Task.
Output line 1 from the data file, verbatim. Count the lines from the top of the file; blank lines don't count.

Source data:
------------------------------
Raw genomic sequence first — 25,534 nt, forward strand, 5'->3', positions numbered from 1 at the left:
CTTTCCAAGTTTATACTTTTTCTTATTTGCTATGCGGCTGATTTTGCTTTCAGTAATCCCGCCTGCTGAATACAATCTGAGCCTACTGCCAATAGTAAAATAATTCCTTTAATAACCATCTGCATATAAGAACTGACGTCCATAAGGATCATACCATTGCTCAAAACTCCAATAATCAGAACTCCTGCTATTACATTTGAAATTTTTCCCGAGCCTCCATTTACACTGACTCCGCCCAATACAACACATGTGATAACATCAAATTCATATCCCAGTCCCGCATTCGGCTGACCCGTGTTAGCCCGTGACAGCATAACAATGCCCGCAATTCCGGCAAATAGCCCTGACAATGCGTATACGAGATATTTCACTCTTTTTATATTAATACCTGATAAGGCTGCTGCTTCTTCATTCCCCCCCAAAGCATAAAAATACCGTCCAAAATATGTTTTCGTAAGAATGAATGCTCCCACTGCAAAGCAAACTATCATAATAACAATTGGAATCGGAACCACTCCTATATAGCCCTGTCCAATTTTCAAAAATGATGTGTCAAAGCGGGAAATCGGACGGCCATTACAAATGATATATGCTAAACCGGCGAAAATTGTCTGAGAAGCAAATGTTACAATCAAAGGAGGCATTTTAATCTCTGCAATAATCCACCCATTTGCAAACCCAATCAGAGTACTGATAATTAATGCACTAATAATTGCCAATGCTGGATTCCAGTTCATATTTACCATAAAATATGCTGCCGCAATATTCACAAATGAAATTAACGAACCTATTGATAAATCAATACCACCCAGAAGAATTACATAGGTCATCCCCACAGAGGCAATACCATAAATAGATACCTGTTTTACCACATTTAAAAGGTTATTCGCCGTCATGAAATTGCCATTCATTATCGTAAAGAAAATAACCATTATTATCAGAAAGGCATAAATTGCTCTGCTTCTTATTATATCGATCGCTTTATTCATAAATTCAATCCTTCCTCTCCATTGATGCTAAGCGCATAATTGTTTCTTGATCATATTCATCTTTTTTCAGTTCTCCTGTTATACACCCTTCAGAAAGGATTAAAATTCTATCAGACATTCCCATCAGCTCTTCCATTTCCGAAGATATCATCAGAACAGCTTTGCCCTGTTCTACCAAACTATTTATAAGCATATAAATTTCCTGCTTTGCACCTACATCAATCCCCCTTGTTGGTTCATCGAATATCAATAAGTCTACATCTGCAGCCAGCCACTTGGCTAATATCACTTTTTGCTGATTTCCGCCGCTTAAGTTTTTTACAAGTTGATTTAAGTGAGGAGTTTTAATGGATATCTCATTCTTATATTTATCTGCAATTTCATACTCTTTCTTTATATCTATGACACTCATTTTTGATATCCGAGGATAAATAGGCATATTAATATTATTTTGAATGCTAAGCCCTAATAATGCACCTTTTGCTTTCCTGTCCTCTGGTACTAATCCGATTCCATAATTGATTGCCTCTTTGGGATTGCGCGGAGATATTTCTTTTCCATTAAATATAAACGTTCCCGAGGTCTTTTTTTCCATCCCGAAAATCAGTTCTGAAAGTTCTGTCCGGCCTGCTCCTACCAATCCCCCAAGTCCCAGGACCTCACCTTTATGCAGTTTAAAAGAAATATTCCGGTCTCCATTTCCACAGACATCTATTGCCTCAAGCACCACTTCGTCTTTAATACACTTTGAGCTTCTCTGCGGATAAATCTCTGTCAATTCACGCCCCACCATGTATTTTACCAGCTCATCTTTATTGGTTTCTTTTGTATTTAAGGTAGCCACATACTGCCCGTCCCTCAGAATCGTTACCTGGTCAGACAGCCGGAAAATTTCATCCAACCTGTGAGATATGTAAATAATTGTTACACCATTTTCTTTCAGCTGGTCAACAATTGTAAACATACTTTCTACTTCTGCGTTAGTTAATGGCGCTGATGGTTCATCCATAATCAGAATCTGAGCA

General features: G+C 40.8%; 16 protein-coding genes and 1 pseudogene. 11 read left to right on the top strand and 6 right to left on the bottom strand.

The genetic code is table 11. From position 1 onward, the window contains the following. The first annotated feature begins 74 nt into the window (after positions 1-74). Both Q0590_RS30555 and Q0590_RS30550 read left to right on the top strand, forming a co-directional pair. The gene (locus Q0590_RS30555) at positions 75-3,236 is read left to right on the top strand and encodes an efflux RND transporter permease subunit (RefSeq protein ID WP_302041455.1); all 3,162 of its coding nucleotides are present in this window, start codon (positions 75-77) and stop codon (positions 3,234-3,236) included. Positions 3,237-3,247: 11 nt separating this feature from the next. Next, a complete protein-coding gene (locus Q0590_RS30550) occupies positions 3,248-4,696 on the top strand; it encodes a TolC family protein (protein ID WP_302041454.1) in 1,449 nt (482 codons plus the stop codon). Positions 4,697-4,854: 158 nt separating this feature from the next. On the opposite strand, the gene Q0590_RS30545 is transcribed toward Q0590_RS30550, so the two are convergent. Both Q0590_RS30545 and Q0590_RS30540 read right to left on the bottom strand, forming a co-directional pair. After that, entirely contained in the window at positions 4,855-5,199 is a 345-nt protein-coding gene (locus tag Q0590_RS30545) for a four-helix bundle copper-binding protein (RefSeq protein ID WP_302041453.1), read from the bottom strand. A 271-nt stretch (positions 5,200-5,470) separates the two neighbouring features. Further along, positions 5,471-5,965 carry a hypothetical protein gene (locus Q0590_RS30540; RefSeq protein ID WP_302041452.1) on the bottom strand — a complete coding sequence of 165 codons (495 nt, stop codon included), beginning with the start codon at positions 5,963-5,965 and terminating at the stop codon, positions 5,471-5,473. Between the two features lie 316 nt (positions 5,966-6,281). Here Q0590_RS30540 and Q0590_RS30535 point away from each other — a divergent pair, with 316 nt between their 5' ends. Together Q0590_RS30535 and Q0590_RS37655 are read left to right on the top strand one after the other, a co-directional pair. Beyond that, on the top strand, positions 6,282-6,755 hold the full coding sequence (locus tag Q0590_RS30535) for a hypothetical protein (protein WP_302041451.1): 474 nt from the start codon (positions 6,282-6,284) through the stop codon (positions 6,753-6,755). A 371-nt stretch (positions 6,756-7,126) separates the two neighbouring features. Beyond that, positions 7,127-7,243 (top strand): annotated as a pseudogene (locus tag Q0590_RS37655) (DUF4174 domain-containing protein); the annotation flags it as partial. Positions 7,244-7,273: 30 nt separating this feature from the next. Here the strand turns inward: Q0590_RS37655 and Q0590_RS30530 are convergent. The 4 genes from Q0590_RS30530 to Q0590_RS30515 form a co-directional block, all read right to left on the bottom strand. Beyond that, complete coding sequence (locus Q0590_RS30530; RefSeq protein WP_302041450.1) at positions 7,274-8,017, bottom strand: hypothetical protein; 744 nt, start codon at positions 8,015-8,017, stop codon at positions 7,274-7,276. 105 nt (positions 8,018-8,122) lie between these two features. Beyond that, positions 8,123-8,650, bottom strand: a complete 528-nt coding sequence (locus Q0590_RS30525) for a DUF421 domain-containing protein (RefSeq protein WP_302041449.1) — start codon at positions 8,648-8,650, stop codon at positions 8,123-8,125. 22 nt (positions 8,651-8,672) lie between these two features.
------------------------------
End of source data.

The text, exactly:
Raw genomic sequence first — 25,534 nt, forward strand, 5'->3', positions numbered from 1 at the left: